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Beware statistics bearing gifts

Numbers are a powerful way of strengthening a message - and when we see a statistic that backs up a strongly-held belief, it can be very easy to share it without thinking too much about it. But all statistics benefit from a quick check before use - and it's doubly important to do so when they tell us what we want to hear.

A couple of days ago, I saw this message on a friend's social media. (I've removed the name at the top and added the words in red - otherwise it is unchanged.) The message is stark. But a couple of things worried me about it.

Firstly, that subscript of 'Bristol for Europe' seemed a bit odd. It's clearly not part of the original post, and how exactly could the information come from both the BBC and a pressure group?

But more importantly, the exchange rates quoted didn't feel right. I was sure sterling suffered as a result of Brexit (or, rather, BREXIT - being shouty is another flag that checking of data is required) - but a change like this would result in products priced in dollars, such as iPhones, shooting up in price, which I didn't remember happening.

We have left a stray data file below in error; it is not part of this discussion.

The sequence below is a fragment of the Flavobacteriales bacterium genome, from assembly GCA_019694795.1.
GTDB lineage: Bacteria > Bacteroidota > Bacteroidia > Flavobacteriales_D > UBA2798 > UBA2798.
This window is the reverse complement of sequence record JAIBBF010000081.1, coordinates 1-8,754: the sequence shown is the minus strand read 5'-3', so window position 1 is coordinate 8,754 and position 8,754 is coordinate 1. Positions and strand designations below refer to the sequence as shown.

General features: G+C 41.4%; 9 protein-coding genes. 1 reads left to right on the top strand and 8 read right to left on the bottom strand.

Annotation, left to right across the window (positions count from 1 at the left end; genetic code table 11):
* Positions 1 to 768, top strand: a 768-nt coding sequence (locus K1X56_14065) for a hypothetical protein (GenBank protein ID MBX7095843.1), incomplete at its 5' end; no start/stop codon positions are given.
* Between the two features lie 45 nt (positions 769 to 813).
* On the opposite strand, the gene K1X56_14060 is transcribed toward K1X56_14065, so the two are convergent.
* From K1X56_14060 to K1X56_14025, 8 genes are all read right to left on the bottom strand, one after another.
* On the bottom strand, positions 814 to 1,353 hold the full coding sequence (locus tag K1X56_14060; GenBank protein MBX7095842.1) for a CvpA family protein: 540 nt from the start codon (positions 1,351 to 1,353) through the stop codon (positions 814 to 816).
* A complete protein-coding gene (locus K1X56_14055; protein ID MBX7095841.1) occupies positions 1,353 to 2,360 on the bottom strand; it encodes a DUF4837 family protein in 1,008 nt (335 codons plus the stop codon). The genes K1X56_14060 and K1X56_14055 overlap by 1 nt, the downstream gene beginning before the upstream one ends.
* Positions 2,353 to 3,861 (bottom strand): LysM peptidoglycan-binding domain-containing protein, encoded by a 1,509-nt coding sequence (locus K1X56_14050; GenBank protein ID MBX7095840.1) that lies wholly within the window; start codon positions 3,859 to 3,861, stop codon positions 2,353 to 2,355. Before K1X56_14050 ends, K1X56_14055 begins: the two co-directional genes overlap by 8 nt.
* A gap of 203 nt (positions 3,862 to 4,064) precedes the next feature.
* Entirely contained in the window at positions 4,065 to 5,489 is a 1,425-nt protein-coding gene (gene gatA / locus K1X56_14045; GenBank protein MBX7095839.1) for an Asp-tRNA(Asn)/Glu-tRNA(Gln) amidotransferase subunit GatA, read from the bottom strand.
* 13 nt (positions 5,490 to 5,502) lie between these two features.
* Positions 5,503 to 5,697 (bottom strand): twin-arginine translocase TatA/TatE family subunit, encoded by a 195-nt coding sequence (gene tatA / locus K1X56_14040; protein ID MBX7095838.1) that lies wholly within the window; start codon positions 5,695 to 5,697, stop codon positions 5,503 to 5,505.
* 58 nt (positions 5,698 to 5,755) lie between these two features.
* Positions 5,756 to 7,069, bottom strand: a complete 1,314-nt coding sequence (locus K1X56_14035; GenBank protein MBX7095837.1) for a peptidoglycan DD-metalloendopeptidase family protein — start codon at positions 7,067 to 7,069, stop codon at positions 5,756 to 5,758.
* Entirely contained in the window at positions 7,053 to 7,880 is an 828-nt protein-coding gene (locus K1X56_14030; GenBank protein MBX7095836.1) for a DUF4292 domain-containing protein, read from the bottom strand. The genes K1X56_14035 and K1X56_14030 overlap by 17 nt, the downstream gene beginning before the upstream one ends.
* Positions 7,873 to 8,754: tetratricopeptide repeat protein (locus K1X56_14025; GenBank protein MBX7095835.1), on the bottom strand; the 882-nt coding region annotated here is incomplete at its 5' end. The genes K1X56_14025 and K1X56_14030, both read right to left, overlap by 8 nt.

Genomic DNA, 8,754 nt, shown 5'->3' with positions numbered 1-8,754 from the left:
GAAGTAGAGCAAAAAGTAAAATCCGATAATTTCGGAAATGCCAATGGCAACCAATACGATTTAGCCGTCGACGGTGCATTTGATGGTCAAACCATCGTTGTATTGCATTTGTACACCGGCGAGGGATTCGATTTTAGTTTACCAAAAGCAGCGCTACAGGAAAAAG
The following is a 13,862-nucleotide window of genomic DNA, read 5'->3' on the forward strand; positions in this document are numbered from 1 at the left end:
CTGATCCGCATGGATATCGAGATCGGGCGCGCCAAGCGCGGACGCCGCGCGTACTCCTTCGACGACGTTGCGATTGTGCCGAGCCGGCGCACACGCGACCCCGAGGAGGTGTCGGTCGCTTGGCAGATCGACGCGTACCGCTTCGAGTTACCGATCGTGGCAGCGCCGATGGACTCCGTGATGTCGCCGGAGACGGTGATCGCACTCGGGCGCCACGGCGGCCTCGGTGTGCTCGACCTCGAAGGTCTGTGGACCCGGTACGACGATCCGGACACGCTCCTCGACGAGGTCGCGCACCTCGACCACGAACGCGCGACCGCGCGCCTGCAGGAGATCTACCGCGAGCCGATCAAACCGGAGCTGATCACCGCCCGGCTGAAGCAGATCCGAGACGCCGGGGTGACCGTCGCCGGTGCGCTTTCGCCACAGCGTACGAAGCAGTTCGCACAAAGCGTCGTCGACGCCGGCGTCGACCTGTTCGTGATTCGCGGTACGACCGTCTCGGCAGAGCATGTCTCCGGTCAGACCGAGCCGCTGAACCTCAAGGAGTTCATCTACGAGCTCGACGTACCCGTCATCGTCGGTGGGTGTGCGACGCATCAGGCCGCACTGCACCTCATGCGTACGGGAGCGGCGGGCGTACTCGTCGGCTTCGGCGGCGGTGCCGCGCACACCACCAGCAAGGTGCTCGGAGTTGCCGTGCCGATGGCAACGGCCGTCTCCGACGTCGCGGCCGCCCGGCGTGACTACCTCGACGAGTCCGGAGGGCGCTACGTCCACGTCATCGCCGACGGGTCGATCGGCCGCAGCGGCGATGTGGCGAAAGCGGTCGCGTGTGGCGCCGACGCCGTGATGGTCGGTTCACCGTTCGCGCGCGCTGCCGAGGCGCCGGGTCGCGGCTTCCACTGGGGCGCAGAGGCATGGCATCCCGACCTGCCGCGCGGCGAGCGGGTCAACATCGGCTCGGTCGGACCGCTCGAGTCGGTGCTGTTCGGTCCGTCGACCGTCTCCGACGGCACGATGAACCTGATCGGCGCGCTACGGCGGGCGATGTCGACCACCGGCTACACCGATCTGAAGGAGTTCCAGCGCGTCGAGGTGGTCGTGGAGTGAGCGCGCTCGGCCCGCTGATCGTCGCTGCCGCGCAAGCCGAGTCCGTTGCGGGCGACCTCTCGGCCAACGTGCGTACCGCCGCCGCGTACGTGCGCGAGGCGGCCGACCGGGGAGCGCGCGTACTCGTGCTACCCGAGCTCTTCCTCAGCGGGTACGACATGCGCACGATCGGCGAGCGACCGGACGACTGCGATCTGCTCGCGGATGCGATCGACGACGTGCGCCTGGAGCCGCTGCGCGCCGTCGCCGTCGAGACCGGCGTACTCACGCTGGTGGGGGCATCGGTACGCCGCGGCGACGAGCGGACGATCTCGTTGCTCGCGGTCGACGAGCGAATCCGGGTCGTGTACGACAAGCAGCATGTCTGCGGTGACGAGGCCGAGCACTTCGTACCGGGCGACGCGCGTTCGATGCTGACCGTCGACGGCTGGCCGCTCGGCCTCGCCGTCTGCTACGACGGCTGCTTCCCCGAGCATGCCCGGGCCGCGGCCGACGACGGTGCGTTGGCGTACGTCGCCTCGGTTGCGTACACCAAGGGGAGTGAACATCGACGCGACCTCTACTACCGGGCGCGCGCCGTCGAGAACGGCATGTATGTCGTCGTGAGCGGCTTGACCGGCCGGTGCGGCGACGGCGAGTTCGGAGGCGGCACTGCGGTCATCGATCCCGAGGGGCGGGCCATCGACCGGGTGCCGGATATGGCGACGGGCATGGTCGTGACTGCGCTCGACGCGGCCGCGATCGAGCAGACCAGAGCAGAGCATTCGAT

On checking the actual numbers, it is true that the dollar exchange rate was, at times, $2 to the pound before Brexit - but the last time it had been was December 2007, nine years before the referendum. And for that matter, the exchange rate had also been lower  than it is now before Brexit. In February 1985 it dipped to $1.09 to the pound. Big surprise - exchange rates fluctuate all the time.

As you might expect, the exchange rate did fall after Brexit. The day before the result was announced it was $1.48. After the announcement it was $1.32 and it fell as low as $1.31 a few days later. Since it has rallied, getting back as high as $1.42 and dropping to $1.15 on the date of the UK's first lockdown. At the time the illustrated message was posted, it was moving around the $1.22 to $1.25 mark.

The phrase that Mark Twain ascribed (probably inaccurately) to Disraeli, 'there are three kinds of lies: lies, damned lies and statistics' is much misused. Statistics are very valuable to make clearer what is going on. However, sometimes, as here, the numbers really are lies - and even when they technically are true, they are always worth looking into, because the context can make a huge difference. 

It's particularly important to double check validity when you have a strong emotional attachment to the sentiment behind the numbers - because that's when you are most vulnerable to being deceived.

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